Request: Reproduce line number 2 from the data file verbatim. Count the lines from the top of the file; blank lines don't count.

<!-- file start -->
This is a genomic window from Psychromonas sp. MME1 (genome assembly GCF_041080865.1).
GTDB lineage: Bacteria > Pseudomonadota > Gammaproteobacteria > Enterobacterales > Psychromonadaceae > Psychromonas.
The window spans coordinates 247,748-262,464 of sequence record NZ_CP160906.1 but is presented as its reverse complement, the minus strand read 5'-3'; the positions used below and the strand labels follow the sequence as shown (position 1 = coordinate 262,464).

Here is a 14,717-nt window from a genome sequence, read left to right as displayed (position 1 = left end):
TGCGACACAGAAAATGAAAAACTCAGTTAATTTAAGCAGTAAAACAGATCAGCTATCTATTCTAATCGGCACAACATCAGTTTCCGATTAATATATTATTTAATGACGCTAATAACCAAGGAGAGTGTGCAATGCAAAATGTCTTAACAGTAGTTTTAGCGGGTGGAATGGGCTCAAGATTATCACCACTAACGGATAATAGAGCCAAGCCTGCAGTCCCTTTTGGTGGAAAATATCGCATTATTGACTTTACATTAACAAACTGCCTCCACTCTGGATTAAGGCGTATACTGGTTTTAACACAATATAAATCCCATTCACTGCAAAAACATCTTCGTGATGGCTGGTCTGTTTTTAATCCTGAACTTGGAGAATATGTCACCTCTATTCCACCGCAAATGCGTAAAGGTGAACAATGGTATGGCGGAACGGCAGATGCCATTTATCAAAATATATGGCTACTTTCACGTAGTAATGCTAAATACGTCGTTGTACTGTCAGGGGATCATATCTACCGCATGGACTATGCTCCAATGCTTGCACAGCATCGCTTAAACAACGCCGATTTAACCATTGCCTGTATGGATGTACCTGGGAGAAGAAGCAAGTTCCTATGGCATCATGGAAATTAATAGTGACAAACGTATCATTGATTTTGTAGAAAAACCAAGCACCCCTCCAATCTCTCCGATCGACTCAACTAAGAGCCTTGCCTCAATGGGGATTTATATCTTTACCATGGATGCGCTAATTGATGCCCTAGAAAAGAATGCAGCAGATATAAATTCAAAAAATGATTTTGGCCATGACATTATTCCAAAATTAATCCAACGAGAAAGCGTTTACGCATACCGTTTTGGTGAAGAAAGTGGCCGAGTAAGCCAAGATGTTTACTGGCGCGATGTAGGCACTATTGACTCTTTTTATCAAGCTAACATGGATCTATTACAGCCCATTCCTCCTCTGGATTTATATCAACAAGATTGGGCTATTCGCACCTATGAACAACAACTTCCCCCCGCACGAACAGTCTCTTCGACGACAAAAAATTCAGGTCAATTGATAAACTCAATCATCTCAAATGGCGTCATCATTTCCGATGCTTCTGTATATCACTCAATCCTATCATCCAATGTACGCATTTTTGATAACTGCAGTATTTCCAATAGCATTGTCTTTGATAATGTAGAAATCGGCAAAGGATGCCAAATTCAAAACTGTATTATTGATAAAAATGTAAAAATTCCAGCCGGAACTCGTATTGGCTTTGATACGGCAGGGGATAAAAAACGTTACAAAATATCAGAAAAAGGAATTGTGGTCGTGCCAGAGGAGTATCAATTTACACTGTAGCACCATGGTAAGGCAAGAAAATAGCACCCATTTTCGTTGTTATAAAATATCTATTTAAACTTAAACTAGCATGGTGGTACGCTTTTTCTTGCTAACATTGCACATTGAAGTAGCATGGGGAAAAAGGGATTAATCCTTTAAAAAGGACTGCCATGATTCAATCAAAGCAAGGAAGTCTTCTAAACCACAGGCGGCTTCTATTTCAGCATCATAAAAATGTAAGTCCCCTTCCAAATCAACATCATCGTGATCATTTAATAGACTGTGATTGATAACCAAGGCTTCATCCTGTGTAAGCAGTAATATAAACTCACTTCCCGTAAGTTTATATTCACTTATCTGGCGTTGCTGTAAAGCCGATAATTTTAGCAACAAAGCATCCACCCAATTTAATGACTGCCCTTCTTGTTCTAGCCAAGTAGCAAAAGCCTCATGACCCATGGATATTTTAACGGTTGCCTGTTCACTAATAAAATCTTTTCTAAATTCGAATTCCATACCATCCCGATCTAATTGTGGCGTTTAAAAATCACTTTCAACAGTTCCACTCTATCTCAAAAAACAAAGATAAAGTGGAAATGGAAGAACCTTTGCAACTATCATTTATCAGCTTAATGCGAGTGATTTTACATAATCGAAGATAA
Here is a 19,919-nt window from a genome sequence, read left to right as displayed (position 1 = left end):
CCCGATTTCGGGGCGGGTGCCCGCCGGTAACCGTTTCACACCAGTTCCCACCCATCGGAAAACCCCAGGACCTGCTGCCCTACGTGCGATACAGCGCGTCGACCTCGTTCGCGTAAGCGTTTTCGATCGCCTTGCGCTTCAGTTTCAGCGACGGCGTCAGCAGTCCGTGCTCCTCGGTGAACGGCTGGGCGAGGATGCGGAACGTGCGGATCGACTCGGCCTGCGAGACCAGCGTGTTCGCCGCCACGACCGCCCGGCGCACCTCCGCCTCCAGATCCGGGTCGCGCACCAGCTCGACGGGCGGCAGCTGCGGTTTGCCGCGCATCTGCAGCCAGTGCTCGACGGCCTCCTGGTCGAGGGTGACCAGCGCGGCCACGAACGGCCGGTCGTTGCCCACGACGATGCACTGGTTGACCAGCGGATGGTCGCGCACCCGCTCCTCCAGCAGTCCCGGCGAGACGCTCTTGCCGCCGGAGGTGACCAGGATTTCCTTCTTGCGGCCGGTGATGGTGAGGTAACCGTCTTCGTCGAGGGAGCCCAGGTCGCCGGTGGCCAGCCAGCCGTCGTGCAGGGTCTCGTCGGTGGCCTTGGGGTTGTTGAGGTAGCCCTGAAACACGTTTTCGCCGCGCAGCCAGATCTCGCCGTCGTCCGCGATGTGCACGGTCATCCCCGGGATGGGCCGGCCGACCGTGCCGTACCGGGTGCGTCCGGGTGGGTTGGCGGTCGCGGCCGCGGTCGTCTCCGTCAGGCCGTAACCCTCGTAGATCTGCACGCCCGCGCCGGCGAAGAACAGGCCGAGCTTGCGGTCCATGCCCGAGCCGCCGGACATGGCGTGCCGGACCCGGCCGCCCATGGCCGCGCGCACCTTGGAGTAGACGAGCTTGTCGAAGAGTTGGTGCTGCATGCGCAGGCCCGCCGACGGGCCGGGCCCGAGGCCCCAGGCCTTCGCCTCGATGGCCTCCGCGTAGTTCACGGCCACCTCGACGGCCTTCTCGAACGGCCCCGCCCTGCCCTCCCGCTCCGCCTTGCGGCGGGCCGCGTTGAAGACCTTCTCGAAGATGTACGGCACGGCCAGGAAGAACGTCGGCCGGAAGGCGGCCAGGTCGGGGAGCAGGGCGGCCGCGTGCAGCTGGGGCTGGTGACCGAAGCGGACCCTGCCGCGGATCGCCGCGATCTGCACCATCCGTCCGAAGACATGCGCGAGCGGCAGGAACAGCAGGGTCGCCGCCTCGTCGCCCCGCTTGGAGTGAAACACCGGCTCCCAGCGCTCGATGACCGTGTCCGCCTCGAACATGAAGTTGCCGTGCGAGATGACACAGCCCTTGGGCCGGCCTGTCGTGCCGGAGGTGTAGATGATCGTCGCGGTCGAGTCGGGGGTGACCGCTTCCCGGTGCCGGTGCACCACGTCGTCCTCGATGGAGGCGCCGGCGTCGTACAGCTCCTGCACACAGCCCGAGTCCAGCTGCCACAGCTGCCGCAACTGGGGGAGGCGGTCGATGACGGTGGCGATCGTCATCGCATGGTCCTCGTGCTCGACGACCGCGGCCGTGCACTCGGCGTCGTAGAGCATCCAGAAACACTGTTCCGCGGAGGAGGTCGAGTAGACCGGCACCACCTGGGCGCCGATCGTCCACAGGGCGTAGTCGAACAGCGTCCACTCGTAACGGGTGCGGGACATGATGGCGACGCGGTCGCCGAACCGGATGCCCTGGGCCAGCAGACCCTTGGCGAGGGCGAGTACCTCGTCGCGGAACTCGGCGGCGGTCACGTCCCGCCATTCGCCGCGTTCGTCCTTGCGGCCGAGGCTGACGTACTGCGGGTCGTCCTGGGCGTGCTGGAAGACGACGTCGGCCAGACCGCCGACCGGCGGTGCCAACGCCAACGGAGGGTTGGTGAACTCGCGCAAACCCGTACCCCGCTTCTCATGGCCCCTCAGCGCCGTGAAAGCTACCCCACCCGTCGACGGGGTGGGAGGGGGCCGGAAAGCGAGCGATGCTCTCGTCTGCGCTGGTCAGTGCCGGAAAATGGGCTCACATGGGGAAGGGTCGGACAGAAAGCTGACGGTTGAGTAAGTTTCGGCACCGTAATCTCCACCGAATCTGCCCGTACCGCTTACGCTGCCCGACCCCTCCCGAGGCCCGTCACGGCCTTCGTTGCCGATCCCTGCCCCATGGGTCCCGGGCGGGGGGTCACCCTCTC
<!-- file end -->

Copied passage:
GTDB lineage: Bacteria > Pseudomonadota > Gammaproteobacteria > Enterobacterales > Psychromonadaceae > Psychromonas.